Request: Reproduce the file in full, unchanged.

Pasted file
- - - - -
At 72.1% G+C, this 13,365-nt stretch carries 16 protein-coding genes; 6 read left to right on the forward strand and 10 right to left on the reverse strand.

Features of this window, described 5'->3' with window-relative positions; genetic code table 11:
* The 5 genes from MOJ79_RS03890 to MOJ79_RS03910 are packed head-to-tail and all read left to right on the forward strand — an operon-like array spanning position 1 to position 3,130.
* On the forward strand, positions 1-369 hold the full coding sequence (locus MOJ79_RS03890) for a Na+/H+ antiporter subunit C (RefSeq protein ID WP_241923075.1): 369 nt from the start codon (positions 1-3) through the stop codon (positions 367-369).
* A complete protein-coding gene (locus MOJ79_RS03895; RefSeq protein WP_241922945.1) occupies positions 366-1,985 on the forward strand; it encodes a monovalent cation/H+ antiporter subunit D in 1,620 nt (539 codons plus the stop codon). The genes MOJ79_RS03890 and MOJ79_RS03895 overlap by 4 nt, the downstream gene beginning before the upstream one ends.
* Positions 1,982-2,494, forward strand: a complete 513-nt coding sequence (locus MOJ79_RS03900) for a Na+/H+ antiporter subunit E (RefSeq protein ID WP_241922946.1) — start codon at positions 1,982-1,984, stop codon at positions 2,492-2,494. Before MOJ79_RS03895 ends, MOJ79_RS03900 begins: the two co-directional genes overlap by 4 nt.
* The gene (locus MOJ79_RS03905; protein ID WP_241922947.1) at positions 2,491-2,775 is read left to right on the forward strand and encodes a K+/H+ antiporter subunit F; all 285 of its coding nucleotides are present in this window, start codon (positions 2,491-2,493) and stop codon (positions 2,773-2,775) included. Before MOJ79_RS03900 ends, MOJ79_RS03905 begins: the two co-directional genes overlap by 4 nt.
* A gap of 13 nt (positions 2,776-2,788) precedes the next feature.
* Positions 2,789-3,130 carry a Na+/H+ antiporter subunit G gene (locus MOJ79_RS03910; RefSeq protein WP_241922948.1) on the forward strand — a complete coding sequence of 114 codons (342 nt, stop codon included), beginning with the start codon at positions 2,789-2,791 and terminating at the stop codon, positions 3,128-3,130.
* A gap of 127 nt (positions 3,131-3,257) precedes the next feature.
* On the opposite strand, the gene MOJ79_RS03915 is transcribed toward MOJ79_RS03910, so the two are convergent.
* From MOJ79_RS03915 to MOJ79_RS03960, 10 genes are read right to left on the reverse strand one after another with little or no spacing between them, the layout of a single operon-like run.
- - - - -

At 72.1% G+C, this 13,365-nt stretch carries 16 protein-coding genes; 6 read left to right on the forward strand and 10 right to left on the reverse strand.

Features of this window, described 5'->3' with window-relative positions; genetic code table 11:
* The 5 genes from MOJ79_RS03890 to MOJ79_RS03910 are packed head-to-tail and all read left to right on the forward strand — an operon-like array spanning position 1 to position 3,130.
* On the forward strand, positions 1-369 hold the full coding sequence (locus MOJ79_RS03890) for a Na+/H+ antiporter subunit C (RefSeq protein ID WP_241923075.1): 369 nt from the start codon (positions 1-3) through the stop codon (positions 367-369).
* A complete protein-coding gene (locus MOJ79_RS03895; RefSeq protein WP_241922945.1) occupies positions 366-1,985 on the forward strand; it encodes a monovalent cation/H+ antiporter subunit D in 1,620 nt (539 codons plus the stop codon). The genes MOJ79_RS03890 and MOJ79_RS03895 overlap by 4 nt, the downstream gene beginning before the upstream one ends.
* Positions 1,982-2,494, forward strand: a complete 513-nt coding sequence (locus MOJ79_RS03900) for a Na+/H+ antiporter subunit E (RefSeq protein ID WP_241922946.1) — start codon at positions 1,982-1,984, stop codon at positions 2,492-2,494. Before MOJ79_RS03895 ends, MOJ79_RS03900 begins: the two co-directional genes overlap by 4 nt.
* The gene (locus MOJ79_RS03905; protein ID WP_241922947.1) at positions 2,491-2,775 is read left to right on the forward strand and encodes a K+/H+ antiporter subunit F; all 285 of its coding nucleotides are present in this window, start codon (positions 2,491-2,493) and stop codon (positions 2,773-2,775) included. Before MOJ79_RS03900 ends, MOJ79_RS03905 begins: the two co-directional genes overlap by 4 nt.
* A gap of 13 nt (positions 2,776-2,788) precedes the next feature.
* Positions 2,789-3,130 carry a Na+/H+ antiporter subunit G gene (locus MOJ79_RS03910; RefSeq protein WP_241922948.1) on the forward strand — a complete coding sequence of 114 codons (342 nt, stop codon included), beginning with the start codon at positions 2,789-2,791 and terminating at the stop codon, positions 3,128-3,130.
* A gap of 127 nt (positions 3,131-3,257) precedes the next feature.
* On the opposite strand, the gene MOJ79_RS03915 is transcribed toward MOJ79_RS03910, so the two are convergent.
* From MOJ79_RS03915 to MOJ79_RS03960, 10 genes are read right to left on the reverse strand one after another with little or no spacing between them, the layout of a single operon-like run.